Late in the Day: Tessa Hadley

“Isn’t it impossible, though, anyway, to love someone all the time?”

When Tessa Hadley’s novel Late in the Day opens, Alexandr is married to Christine. They have an adult daughter together, Isobel, and Alexandr has a son, Sandy, from a previous marriage. Lydia and husband Zachary have a daughter, Grace, who is an art student in Glasgow. Alexandr and Zachary are long-time friends, and Christine and Lydia, in spite of being polar opposites, are also girlhood friends, but to add to the entanglement of these two couples. Lydia and Christine also babysat Alex’s son when he was married to his former wife.

Ok, so now we have that straight.

Late in the Day opens with the sudden, unexpected death of Zachary. Christine receives a phone call from Lydia and she dashes off to the hospital, scoops up Lydia and brings her home. We all grieve in different ways, and Lydia is in a state of shock when she makes the call to Christine, and yet … there’s something about Lydia that rings warning bells. Does Christine hear? Christine’s first instinct is to guess that Lydia “would be made more domineering somehow by the blow of Zachary’s death.”

Gregarious art gallery owner Zachary is dead when the book begins, but as the novel delves into the past, tangled relationships of these four people, we see him as a rather larger-than-life personality, so his death leaves a hole behind in the lives of the survivors.  Grace acknowledges that “of all of us, he’s the one we couldn’t afford to lose.”  With Zachary’s sudden death, Lydia seems at a loss to move on, and while this is perfectly natural given the circumstances, there’s something not quite right going on here. We learn how Lydia, as a young girl was fixated on Alex, but how he barely noticed her.  Eventually Alex married Christine while Zachary fell for Lydia.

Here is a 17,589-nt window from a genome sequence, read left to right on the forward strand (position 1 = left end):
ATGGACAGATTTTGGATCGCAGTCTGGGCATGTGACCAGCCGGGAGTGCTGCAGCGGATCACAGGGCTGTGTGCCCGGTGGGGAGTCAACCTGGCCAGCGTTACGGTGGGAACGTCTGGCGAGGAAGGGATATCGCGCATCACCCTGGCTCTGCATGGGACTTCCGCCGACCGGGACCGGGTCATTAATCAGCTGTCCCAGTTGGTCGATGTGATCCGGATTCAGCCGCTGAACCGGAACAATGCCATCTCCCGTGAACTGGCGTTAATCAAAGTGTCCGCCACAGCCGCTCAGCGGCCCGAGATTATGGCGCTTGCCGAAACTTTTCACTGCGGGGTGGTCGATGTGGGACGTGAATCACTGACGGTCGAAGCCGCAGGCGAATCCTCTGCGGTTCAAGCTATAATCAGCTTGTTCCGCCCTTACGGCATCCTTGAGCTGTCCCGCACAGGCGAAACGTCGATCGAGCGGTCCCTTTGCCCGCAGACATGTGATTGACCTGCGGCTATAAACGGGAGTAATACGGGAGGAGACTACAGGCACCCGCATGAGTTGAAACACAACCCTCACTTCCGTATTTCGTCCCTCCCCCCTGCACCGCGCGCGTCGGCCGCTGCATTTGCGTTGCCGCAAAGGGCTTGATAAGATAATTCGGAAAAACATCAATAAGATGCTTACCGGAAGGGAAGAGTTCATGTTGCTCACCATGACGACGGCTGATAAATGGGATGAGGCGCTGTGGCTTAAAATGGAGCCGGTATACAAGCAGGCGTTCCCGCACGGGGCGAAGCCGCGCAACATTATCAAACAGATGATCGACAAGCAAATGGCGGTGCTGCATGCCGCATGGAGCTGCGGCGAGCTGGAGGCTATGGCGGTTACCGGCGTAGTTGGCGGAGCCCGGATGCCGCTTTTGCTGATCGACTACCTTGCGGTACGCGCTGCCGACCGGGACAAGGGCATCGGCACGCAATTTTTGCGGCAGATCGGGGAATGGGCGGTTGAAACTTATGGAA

While funeral arrangements are made, Lydia stays with Christine, and an uncomfortable sensation begins to build which begins with Lydia taking over so much space with her make-up. Lydia appears to be a high maintenance person which probably explains why Alex avoided her years earlier, but now there are undercurrents in Alex and Christine’s marriage, perhaps fueled by frustrated career ambitions, that open the way for turbulence.

Now Lydia set out her brushes and mirror and all the apparatus of her make-up and skin care on top of the chest of drawers: pots and tubes of cream, lipsticks and eye-shadows spilling from bags that were pretty curiosities in themselves, embroidered and patterned zip-bags, or pouches with tasselled silk drawstrings. She draped the mirror and the chair backs with her jewellery and scarves, and the room began to smell of her perfumes. Soon all the surfaces and the floor space were cluttered. 

I liked the premise of the novel, and it’s certainly well-written, but found it hard to care for the characters who seem uninteresting in spite of tantalizing details. Alex, for example, was a poet who gave up and went into teaching. He eventually made headmaster but decided to return to the classroom. Then there’s Christine who keeps her workroom locked and the key hidden. As the history of these four people is gradually revealed I found myself saying wondering what on earth Christine expected. But then perhaps the outcome wasn’t so ‘accidental’ after all.

The novel is strongest in its portrayal of marriage as a shifting, organic entity, and the trickiness of female friendship which seems to be laced with undercurrents of competition. Christine and Lydia have a shared history but little else in common. Lydia is a bird-of-paradise, and Christine is “used to being bruised by Lydia.” Here’s Christine talking to Lydia about marriage. Christine’s daughter, Isobel is about to leave for university and she anticipates the emptiness created by her daughter’s absence.

-Something’s over, though. I didn’t think it would be over so quickly. It felt so monumental and permanent, when it began. You’d think this was something a woman would feel, wouldn’t you, who had no life of her own and had invested too much in her children. But there it is. 

Review copy

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4 Comments

Filed under Fiction, Hadley Tessa

4 responses to “Late in the Day: Tessa Hadley

  1. I’ve only read The London Train but there seems to be a similar idea here, the way a relationship changes and sees itself differently when an outsider comes into it. I have heard it said of her that her novels are somehow at a slant to everyday life, reflecting on it rather than playing it out, Maybe that’s what’s behind your lack of attachment to the chaaracters.

  2. I always get this author mixed up with Rose Tremain, probably because they both write short stories as well as novels. This probably isn’t for me, but it’s always interesting to read your take on these things.

  3. I’ve always wanted to read her. I like the sound of this. Would you recommend this or another of her novels?

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